Special employee treats - cake tour, Amsterdam
Black Pepper Software staff on a bike tour of Amsterdam

Communications agency Atomic has taken the experience concept a stage further, allowing staff to create their own “bucket list” and contributing money to help make this a reality. “We wanted to offer a benefit that challenges the norm and inspires our people to think big and stretch their comfort zones,” says director Judy Wilks. “So far, people have chosen everything from skydiving and swimming with dolphins to cake decorating and piano lessons.” One employee used her allowance to trek to Everest base camp, Ms Wilks adds, while her own ambitions are more modest – she’s planning an “owl encounter” later this year.

The business also whisks its staff away just before Christmas each year to a secret location. “People get told to turn up at, for example, Gatwick Airport at 7am with their passports,” says Ms Wilks. “Last year we all went to Munich. People get really excited about it, to the extent of googling any details sent out beforehand to try to figure out where we’re going.”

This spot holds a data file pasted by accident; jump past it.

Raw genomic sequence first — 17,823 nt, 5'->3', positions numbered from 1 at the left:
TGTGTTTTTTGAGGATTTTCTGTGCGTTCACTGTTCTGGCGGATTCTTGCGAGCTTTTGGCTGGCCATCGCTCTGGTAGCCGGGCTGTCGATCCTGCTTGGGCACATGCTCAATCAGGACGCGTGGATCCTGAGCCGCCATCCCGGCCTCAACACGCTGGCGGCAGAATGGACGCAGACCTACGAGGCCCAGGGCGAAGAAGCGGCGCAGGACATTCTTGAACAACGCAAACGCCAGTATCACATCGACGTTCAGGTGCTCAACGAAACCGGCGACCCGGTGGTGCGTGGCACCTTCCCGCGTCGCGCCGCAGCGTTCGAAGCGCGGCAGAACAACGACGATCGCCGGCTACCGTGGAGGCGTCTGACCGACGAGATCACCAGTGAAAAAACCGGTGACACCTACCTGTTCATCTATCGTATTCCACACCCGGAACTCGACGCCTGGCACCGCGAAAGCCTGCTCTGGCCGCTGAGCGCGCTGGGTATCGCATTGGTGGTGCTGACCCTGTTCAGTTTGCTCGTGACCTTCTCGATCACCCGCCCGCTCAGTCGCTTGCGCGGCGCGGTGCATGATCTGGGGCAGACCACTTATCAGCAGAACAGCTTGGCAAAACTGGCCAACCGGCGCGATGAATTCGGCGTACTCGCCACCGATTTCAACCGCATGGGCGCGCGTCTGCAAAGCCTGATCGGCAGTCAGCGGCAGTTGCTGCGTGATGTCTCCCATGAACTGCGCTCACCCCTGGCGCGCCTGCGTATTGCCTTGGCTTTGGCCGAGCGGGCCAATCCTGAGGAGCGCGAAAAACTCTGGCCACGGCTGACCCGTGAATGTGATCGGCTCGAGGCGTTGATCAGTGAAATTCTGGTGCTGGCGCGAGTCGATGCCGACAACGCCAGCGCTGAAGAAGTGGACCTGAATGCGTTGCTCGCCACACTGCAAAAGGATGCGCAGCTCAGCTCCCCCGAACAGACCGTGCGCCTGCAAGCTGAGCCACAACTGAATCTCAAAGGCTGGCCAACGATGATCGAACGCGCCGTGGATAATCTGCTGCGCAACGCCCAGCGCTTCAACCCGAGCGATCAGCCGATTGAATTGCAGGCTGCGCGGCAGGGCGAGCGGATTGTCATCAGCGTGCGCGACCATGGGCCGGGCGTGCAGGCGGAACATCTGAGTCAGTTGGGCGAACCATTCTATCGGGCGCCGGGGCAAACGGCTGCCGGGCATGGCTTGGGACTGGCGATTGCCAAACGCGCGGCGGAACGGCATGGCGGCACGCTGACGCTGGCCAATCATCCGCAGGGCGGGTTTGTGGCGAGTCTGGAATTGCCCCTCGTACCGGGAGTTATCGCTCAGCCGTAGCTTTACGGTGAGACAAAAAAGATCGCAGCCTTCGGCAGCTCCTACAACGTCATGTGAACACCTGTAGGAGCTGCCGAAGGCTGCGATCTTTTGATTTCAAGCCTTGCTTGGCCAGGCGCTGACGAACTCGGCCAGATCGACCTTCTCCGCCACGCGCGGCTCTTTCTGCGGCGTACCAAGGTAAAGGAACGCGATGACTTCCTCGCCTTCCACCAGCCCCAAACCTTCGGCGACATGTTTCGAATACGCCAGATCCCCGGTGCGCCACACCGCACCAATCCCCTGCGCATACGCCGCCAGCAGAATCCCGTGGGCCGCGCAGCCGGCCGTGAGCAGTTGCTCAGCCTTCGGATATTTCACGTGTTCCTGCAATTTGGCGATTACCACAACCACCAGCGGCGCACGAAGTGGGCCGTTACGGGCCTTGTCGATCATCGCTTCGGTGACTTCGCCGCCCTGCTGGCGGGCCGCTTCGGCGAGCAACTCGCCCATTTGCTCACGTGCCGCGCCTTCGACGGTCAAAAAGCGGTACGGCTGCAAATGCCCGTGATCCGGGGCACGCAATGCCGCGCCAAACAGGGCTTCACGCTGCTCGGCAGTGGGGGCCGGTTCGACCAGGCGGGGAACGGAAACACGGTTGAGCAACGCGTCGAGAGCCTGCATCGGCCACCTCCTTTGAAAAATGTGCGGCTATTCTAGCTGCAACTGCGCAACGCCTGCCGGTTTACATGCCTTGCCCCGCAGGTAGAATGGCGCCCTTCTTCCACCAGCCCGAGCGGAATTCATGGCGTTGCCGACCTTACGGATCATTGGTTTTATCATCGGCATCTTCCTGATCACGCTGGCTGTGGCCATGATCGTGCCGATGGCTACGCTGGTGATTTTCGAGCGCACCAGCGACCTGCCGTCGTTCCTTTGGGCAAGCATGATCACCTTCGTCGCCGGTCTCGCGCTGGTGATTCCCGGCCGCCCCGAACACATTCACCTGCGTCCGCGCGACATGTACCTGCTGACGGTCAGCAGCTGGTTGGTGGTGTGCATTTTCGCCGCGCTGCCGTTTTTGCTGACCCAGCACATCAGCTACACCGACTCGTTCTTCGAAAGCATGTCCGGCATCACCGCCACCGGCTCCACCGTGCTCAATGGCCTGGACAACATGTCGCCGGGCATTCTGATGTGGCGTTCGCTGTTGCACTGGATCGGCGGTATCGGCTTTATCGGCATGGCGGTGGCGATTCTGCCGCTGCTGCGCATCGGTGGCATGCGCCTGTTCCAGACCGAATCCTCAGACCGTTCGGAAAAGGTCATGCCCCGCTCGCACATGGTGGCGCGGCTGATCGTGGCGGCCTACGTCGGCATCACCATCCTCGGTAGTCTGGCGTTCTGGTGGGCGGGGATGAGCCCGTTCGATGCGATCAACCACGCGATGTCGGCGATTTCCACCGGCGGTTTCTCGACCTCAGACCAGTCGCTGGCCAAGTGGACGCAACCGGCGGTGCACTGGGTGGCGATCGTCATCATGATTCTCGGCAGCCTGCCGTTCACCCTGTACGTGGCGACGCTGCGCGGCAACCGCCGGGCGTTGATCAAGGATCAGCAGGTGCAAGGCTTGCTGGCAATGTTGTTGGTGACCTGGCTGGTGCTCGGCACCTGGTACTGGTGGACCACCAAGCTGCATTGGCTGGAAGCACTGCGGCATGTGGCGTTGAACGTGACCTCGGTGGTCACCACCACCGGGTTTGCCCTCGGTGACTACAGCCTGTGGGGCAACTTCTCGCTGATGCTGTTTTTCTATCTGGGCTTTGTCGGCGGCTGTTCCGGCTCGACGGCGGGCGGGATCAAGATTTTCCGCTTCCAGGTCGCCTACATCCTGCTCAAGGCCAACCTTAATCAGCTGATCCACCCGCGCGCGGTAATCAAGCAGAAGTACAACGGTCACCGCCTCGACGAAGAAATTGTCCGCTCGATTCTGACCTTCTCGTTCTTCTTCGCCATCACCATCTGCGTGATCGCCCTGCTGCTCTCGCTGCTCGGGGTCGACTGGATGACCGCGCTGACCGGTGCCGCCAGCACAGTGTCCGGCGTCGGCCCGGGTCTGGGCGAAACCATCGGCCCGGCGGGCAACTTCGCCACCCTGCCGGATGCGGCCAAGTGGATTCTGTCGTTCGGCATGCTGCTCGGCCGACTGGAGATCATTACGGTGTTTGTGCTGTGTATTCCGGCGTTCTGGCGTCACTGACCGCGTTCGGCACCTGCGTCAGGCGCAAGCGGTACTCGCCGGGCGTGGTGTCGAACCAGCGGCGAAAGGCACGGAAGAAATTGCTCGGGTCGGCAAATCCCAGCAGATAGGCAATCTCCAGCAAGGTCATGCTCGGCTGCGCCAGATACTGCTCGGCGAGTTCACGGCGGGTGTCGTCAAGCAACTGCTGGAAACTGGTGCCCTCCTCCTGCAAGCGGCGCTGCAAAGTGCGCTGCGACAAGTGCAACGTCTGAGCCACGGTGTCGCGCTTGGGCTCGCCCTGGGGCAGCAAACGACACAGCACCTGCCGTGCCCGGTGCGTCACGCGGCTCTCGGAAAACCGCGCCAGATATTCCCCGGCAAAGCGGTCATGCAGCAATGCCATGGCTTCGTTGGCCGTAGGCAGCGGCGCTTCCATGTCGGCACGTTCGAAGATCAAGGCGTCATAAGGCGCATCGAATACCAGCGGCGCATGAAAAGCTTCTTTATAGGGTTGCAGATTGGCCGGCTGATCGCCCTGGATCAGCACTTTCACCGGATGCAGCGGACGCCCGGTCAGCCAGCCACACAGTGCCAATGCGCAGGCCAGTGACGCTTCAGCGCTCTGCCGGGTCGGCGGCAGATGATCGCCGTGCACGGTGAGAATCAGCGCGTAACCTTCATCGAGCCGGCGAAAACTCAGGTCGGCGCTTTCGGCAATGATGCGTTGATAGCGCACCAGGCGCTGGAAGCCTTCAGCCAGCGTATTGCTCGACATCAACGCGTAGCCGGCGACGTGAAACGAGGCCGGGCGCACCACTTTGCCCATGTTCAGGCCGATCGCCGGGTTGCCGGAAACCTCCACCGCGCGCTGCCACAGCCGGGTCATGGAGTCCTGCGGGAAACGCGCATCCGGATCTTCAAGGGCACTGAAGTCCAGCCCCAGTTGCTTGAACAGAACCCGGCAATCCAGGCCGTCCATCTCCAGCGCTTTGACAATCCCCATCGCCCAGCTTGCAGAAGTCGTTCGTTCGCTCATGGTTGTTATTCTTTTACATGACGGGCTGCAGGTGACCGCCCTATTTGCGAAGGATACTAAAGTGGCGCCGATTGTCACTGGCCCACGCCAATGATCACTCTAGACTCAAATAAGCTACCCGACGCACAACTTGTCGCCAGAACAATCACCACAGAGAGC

Motivating staff

Not all initiatives have to cost money, however. Talent management business Rethink Group has helped to motivate and reward staff by offering them the ability to take a sabbatical. “The best example of this is one of our employees who recently undertook the Hajj-to-Mecca pilgrimage,” says Michael Bennett, managing director and co-founder. “While the pilgrimage itself lasts a week, the visits to various religious sites and everything that comes with it can take up to a month, which is obviously very difficult to plan around.

“When our employee came to us with this request, we realised it was of significant importance to her and looked to find a solution. We were able to grant her an extended period of leave; after all, the alternative was potentially losing or demotivating a valuable member of our team.” The employee returned more focused and committed, prompting the business to make such trips available to all staff, regardless of the length of service.

Recognition is very important – it’s as revered as the ‘players’ player of the year’ award at the end of a football season

Special employee treats
Crunch Accounting created breakout areas for their staff to create a healthier office environment